Typically for his work, the 465,000sqm, US$800-million CCTV building, popularly nicknamed the Big Trousers for its unique, Escher-like offset-square shape, is supposed to encourage interaction, its endless loop emphasising collaboration rather than the isolation of the skyscraper.

"It filled me with confidence that I could tackle anything," he says of the project; he set up his own firm, Büro Ole Scheeren, in 2010. Its latest project, Beijing's Guardian Art Center, the new headquarters of China's oldest art auction house, China Guardian Auctions, has been built in a context about as different as possible from CCTV's hypermodernism: it sits right next to the Forbidden City. A museum, event space and cultural centre, it's also close to the commercial centre of Wangfujing, a contrast that's resolved by a lower section with a fine-grained appearance referencing hutong architecture, with a giant modernist floating box atop it.

Guardian Art Center by Ole Scheeren Photo: Iwan Baan

Guardian Art Center by Ole Scheeren
Photo: Iwan Baan

His personal long-term commitment to China, says Scheeren, made working in such a culturally sensitive environment easier. "It's never been perceived as an opportunistic act. There was a degree of respect for our work because we took the project and the context seriously."

In fact, 30 previous designs for the site had been rejected over the past 15 years for not sufficiently respecting the historical context. "The client made it clear that for him, the cultural legacy was the most important thing. He really wanted to do something that had meaning. I translated that into a building that linked the ancient and the modern city."

It's a manifestation of Scheeren's ongoing desire to get away from the building as object, and think about how it frames space, and how it shapes the activities of the people who use it. His nickname in Germany, Herr der Türme, or Lord of Towers, is ironic considering his deeply equivocal relationship with the skyscraper as a building typology; a lot of his best-known projects are about specifically avoiding putting skyscrapers where they might be expected, or disrupting the traditional form of the skyscraper. There's CCTV, which he describes as "a very fundamental take on the issue of verticality and skyscrapers that pursues an idea of interconnectedness".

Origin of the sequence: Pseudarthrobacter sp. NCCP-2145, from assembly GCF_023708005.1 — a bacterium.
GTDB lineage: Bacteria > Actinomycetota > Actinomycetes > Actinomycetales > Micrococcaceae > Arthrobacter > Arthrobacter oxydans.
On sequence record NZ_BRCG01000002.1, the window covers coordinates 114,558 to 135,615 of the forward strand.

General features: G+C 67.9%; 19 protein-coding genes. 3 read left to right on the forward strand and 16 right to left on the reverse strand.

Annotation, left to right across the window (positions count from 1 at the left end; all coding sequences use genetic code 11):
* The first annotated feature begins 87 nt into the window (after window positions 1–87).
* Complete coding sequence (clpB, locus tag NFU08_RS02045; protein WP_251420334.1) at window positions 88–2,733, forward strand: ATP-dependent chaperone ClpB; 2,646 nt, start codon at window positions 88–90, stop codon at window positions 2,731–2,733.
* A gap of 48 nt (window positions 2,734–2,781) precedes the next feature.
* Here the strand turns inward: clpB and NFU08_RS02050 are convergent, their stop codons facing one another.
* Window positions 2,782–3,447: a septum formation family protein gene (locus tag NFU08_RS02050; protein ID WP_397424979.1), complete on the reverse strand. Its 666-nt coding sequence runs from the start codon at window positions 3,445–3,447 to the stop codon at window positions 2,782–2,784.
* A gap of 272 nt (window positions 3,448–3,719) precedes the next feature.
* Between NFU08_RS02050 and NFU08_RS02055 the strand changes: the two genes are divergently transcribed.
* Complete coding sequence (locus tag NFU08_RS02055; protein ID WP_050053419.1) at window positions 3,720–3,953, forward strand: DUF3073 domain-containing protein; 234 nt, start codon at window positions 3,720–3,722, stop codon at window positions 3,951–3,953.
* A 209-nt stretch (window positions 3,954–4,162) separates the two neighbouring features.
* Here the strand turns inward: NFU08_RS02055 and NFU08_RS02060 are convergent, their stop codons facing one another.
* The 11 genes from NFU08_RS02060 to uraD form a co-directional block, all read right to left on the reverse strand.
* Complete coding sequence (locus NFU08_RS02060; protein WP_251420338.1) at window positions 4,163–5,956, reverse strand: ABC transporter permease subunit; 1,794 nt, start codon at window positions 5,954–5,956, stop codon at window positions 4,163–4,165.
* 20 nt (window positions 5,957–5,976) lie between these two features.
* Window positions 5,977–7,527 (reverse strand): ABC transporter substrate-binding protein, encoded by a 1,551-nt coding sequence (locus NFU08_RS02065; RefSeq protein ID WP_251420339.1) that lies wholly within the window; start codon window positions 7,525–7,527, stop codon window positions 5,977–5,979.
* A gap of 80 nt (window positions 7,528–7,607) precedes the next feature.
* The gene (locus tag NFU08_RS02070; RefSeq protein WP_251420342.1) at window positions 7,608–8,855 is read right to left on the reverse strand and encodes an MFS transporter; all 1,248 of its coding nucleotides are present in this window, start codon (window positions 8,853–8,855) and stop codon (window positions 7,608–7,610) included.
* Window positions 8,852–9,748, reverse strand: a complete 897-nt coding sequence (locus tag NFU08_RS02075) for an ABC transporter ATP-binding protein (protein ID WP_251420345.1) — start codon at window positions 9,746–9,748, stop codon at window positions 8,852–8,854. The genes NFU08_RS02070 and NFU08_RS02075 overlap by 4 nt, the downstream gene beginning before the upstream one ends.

Exterior details of the Guardian Art Center by Ole Scheeren  Photo: Iwan Baan

Exterior details of the Guardian Art Center by Ole Scheeren
Photo: Iwan Baan

But there's also MahaNakhon in Bangkok, Thailand's tallest building at 314m, with its vivid spiralling diagonal slash of terraces and balconies giving it the appearance of a Lego model with some pieces missing, or a building halfway through being transformed by a CGI disintegration effect. And there's the 268m Angkasa Raya in Kuala Lumpur, a vertical reimagining of a city featuring four floors of greenery madly burped out halfway up; the forthcoming Empire City in Ho Chi Minh City is not unlike a curvier remix of the Kuala Lumpur building. Also there's The Interlace, a 170,000sqm, 1,040-apartment residential development in Singapore, which he designed for OMA, that replaces the expected skyscraper with a hexagonal grid of piled-up volumes, maximising views, providing sun protection and creating internal communal spaces that interconnect, with more green areas than the site had before it was built.

 

This is an excerpt from “Sky connector", the cover article from the April issue of Perspective magazine. To continue reading, get your copy of Perspective.